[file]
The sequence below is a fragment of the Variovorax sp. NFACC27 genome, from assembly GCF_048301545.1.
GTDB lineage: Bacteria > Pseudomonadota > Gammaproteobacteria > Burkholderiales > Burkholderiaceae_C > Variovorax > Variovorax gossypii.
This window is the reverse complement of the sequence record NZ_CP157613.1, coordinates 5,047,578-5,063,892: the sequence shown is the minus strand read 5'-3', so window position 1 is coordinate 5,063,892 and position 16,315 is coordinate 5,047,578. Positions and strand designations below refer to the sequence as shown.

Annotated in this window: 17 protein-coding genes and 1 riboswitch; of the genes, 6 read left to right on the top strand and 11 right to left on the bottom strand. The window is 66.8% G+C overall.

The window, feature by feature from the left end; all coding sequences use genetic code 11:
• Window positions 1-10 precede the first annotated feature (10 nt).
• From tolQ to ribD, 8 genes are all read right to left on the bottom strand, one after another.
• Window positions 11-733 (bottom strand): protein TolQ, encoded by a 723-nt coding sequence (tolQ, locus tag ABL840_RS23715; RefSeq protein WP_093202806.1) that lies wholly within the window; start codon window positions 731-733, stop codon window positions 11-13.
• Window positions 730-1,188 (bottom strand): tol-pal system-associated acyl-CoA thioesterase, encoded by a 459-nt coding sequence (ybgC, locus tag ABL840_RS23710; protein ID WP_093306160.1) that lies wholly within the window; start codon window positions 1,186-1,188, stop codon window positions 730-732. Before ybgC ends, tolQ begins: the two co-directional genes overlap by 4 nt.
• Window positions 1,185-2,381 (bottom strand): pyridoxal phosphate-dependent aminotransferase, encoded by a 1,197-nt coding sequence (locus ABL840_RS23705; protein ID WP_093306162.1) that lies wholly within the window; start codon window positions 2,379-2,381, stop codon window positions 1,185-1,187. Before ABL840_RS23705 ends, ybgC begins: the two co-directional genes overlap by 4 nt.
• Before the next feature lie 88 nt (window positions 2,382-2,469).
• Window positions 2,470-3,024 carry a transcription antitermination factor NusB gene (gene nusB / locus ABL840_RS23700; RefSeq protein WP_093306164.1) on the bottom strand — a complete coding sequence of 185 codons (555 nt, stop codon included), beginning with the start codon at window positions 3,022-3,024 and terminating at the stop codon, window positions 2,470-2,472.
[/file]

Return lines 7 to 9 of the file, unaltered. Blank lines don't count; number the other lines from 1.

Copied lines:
• From tolQ to ribD, 8 genes are all read right to left on the bottom strand, one after another.
• Window positions 11-733 (bottom strand): protein TolQ, encoded by a 723-nt coding sequence (tolQ, locus tag ABL840_RS23715; RefSeq protein WP_093202806.1) that lies wholly within the window; start codon window positions 731-733, stop codon window positions 11-13.
• Window positions 730-1,188 (bottom strand): tol-pal system-associated acyl-CoA thioesterase, encoded by a 459-nt coding sequence (ybgC, locus tag ABL840_RS23710; protein ID WP_093306160.1) that lies wholly within the window; start codon window positions 1,186-1,188, stop codon window positions 730-732. Before ybgC ends, tolQ begins: the two co-directional genes overlap by 4 nt.